Secondary batteries by use of the above negative electrodes are of an ionic system type and are in fact improved with respect to the cycle life and battery performance. However, the current characteristics thereof are insufficient for use in practice.
It is therefore an object of the present invention to provide a non-aqueous secondary lithium battery which has excellent current characteristics and extended cycle life and is capable of charging and discharging with high current density.
This object of the present invention can be achieved by a non-aqueous secondary lithium battery comprising (1) a positive electrode; (2) a negative electrode which comprises at least one component selected from the group consisting of lithium, a lithium alloy, and a host compound which forms an intercalation compound or complex with lithium; and (3) an electrolytic solution or solid electrolyte comprising a silicone compound.
In particular, as the above silicone compound preferable is a silicone compound having such a structure as comprising a Si--O skeleton with an oxyalkylene chain group being bonded to a side chain of the Si--O skeleton.
More specifically, an example of such a silicone compound is a compound having formula (1): ##STR1## wherein n is an integer of 0 to 10; m and k are each an integer of 1 to 10; A and A' are each an alkyl group having 1 to 30 carbon atoms, preferably 1 to 12 carbon atoms, more preferably 1 to 6 carbon atoms; B and B' are each an active-hydrogen-free oxyalkylene chain group having 1 to 12 carbon atoms, preferably 1 to 6 carbon atoms, or an active-hydrogen-free alkyl group having 1 to 12 carbon atoms, preferably 1 to 6 carbon atoms, provided that at least one of B or B' is the active-hydrogen-free oxyalkylene group.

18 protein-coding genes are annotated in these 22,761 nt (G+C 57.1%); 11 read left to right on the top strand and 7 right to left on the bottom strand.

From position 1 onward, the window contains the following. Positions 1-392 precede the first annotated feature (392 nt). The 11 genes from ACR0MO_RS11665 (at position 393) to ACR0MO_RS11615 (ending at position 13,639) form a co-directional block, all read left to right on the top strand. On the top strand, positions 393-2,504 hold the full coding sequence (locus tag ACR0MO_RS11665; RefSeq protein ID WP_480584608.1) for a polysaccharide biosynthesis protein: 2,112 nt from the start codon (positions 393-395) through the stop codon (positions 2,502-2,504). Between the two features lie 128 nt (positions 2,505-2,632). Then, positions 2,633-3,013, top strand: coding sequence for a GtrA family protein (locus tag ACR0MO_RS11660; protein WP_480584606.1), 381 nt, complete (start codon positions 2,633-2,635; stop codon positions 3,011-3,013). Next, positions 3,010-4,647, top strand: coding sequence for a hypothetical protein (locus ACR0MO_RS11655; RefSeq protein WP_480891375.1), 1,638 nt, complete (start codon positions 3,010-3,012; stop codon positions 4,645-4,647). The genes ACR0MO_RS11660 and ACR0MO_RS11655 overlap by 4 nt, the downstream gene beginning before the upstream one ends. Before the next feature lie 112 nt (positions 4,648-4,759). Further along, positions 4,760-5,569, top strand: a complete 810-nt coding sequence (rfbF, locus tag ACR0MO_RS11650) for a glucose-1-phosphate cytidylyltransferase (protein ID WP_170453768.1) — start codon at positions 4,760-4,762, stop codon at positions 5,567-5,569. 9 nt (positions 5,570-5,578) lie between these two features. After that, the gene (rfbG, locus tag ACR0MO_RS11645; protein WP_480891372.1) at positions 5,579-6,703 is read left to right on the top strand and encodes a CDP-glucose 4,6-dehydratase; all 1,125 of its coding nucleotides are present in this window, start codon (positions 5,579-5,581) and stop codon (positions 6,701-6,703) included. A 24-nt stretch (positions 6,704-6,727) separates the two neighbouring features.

In the above silicone compound, it is more preferable that the active-hydrogen-free oxyalkylene chain group represented by B or B' in formula (1) be an oxyalkylene chain group having formula (2):
--(X).sub.q --(CH.sub.2 --CH.sub.2 --O).sub.p --R (2)
wherein q is an integer of 1 to 5; p is an integer of 1 to 10; R is an alkyl group having 1 to 12; and X is an alkylene group or oxyalkylene group having 1 to 6 carbon atoms.
The host compound for the non-aqueous secondary lithium battery of the present invention may comprise a carbon material as the main component.
The positive electrode of the non-aqueous secondary lithium battery of the present invention may comprise as the main component a conducting polymer and/or a transition metal compound.
In the non-aqueous secondary lithium battery of the present invention, when the above-mentioned silicone compound with formula (1) is used in the electrolytic solution or solid electrolyte thereof, the current characteristics of the battery can be significantly improved and therefore the silicone compound of formula (1) is particularly effective for increasing the energy density of the battery.
A specific example of the silicone compound with formula (1) is as follows: ##STR2## wherein n is an integer of 0 to 10, and m, r and k are each an integer of 1 to 10.
Generally, a silicone skeleton has a foam stabilizing function, so that silicone compounds are used as foam stabilizers.
In the silicone compound employed in the present invention, an alkoxyl group is added to a silicone compound, whereby the compatibility with a non-aqueous electric solution is improved. As a result, the surface energy of the interfaces of the electrodes in the non-aqueous battery is considered to be lowered in the present invention.
The above specific silicone compound of formula (1a) can be obtained by the steps of (i) adding CH2 ═CH--CH2 --OH to the following compound of formula (1b) by use of a platinum catalyst to obtain the following compound of formula (1c), and (ii) replacing the active hydrogen of the compound of formula (1c) with an oxyalkylene chain group as follows: ##STR3## wherein n is an integer of 0 to 10, and m, r and k are each an integer of 1 to 10.